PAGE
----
79% of Indians are preparing western food in their kitchen, says survey

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Majority of Indians cook western food. Pixabay

At least 79 per cent Indians are preparing western food in their kitchens, at least once a week, which is mostly consumed during evening or dinner time as a full meal, a survey by market research firm Ipsos said on Wednesday.

The survey titled ‘The Evolving Indian Palate’, was conducted with 1,000 households across 14 cities who consumed non-home cooked western food in the last one month and prepared western food at home, with the help of western sauces or spreads, at least once a month.

“The Dr Oetker-Ipsos survey has revealed some interesting insights into western food consumption habits in urban India. It is indeed encouraging for us to see that consumers today are more open to experimenting with food in their kitchens with Indo-Western fusion food becoming a rage in particular,” said Oliver Mirza, Managing Director, and CEO for Dr Oetker India & SAARC.

The advantage that western food has in terms of ease of preparation makes it a convenient choice, the Oetker – Ipsos survey has further revealed.

The survey also found that only about 19 per cent of households consume western food during breakfast.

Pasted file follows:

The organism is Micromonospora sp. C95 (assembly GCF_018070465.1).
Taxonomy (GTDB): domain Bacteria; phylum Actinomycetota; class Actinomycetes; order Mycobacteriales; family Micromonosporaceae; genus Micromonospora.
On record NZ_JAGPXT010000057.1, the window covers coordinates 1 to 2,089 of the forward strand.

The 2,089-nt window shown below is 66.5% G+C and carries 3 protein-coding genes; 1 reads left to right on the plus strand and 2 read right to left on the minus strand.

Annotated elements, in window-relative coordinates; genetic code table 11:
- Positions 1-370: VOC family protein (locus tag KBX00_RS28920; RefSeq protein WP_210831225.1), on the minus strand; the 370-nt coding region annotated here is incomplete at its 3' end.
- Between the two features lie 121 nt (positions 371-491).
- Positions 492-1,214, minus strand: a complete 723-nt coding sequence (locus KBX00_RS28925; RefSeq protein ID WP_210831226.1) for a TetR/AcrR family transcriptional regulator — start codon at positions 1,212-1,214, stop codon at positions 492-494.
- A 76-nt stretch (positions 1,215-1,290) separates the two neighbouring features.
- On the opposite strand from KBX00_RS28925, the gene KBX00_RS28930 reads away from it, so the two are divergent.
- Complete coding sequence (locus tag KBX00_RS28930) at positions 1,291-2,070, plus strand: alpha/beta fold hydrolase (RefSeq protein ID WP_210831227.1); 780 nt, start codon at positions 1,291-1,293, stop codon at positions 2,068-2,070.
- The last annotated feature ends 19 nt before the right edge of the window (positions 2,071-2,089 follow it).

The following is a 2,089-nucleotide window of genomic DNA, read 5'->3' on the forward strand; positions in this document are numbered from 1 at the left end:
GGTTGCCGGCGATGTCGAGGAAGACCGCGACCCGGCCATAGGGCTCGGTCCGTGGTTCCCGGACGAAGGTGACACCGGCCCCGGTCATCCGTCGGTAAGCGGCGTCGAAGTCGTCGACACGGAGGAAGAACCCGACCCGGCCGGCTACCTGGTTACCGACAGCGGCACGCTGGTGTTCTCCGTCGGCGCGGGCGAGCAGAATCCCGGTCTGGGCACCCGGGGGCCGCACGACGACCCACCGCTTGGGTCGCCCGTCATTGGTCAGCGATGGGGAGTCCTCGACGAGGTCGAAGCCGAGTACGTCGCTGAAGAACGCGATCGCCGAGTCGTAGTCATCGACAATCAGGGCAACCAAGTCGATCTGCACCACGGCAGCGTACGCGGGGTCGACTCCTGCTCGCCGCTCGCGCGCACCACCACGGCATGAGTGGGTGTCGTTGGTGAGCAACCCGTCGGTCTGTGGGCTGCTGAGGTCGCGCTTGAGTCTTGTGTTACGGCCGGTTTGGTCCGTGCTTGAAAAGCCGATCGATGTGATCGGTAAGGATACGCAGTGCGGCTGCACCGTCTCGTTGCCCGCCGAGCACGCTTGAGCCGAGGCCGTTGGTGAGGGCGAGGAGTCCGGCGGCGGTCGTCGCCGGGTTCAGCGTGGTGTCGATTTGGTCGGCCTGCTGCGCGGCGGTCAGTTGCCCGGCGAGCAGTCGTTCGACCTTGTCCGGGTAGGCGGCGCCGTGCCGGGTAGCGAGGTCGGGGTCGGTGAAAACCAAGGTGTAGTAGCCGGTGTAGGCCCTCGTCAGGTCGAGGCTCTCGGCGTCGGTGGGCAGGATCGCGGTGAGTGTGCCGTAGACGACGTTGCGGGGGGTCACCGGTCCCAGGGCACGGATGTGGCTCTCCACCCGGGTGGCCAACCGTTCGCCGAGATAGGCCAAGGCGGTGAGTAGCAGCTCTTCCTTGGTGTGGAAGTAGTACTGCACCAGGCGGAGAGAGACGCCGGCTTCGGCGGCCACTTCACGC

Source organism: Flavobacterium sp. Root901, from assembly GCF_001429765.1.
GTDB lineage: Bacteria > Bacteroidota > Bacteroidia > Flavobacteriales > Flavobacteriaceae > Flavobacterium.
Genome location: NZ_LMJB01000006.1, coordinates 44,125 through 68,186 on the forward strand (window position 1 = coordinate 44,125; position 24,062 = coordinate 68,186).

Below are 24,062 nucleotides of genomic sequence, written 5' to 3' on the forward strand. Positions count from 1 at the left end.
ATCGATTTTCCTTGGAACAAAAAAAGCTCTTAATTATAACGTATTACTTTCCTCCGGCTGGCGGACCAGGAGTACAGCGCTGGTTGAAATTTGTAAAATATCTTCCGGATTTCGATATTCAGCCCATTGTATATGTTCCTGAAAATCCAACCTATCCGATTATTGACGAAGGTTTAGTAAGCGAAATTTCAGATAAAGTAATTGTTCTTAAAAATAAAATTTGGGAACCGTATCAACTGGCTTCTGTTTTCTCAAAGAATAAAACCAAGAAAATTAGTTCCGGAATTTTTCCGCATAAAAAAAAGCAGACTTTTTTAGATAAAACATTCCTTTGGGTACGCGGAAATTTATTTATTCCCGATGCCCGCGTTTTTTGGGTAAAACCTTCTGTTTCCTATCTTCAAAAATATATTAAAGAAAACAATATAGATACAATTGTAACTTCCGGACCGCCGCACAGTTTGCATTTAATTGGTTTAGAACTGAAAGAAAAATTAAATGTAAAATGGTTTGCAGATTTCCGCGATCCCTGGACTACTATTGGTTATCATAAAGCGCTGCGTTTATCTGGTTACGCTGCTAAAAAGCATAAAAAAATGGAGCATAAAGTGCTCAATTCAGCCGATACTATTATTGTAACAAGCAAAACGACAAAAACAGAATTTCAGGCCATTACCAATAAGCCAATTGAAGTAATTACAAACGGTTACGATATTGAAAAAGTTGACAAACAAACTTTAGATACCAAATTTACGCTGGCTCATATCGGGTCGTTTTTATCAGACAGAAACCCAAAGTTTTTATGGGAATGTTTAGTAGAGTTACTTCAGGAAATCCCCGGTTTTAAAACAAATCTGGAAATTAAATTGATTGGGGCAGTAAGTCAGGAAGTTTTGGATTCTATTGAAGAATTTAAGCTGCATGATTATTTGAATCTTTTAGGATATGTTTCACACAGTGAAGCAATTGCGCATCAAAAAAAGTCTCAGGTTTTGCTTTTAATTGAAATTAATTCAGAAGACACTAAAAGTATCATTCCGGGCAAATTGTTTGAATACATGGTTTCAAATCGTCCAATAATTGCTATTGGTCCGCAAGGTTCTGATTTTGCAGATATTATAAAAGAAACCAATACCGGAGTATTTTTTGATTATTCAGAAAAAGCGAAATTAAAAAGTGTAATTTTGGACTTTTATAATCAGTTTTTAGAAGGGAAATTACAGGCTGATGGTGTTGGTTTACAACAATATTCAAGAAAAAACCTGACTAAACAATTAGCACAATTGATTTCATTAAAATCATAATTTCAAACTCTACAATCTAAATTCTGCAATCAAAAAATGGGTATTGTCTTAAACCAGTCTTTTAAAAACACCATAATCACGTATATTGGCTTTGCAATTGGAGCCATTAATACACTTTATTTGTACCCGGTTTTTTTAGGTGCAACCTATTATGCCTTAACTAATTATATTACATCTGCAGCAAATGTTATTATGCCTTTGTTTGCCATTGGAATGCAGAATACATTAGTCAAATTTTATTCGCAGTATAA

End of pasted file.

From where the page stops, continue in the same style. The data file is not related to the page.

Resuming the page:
Key trigger for the growing interest in western foods is convenience with comments like it is “easy to cook” (68 per cent) and has wide acceptance, with comments like “good to share with family and friends” (57 per cent), “Enjoyed by children” (53 per cent) and “Good to serve to guests” (46 per cent), the research said.

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The advantage that western food has in terms of ease of preparation makes it a convenient choice. Pixabay

However, western food is not relegated to special or celebratory occasions.

Seventy per cent respondents said that western food is more likely to be a meal replacement rather than being limited to occasions owing to its ease of preparation.

The study found that irrespective of cuisines, preparation of western foods at home is a family affair with two out of five people preparing meals with assistance such as spouse (34 per cent), friend (23 per cent) or another family member (38 per cent).

The research also found that younger people are embracing western foods more.

As a result, seven out of 10 western food consumers are below 30 years of age, with the western food drive being led mostly by the youth and children in their families.

“Despite the entrenched traditional food habits, urban Indians are increasingly becoming open to Western cuisine with more people taking to Western food as a part of their regular consumption regime. Wide access to information, time-pressed and evolving lifestyles, are the key factors to this change,” said Sreyoshi Maitra, Executive Director, Ipsos.

Also Read- According to a Survey, 73% of Urban Indians can Afford a New Home

“Interestingly, kitchens in the western food consuming Indian households have on an average three western sauces (apart from Ketchup) of which mayonnaise and pasta pizza sauce top the charts,” she added. (IANS)